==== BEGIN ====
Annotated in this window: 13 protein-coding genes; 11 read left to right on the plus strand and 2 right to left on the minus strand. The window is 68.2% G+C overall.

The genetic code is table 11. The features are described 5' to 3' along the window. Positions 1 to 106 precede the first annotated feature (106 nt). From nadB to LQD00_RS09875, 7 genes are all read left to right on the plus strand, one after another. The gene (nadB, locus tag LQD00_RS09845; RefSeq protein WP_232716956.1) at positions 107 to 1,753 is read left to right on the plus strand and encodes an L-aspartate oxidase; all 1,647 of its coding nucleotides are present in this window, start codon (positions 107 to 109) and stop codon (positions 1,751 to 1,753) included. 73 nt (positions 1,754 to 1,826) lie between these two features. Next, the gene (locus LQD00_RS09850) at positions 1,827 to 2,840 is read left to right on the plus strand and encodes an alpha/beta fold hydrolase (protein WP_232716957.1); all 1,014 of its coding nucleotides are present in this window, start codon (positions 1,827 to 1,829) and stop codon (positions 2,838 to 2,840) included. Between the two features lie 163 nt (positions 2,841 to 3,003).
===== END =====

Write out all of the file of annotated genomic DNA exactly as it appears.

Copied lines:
Annotated in this window: 13 protein-coding genes; 11 read left to right on the plus strand and 2 right to left on the minus strand. The window is 68.2% G+C overall.

The genetic code is table 11. The features are described 5' to 3' along the window. Positions 1 to 106 precede the first annotated feature (106 nt). From nadB to LQD00_RS09875, 7 genes are all read left to right on the plus strand, one after another. The gene (nadB, locus tag LQD00_RS09845; RefSeq protein WP_232716956.1) at positions 107 to 1,753 is read left to right on the plus strand and encodes an L-aspartate oxidase; all 1,647 of its coding nucleotides are present in this window, start codon (positions 107 to 109) and stop codon (positions 1,751 to 1,753) included. 73 nt (positions 1,754 to 1,826) lie between these two features. Next, the gene (locus LQD00_RS09850) at positions 1,827 to 2,840 is read left to right on the plus strand and encodes an alpha/beta fold hydrolase (protein WP_232716957.1); all 1,014 of its coding nucleotides are present in this window, start codon (positions 1,827 to 1,829) and stop codon (positions 2,838 to 2,840) included. Between the two features lie 163 nt (positions 2,841 to 3,003).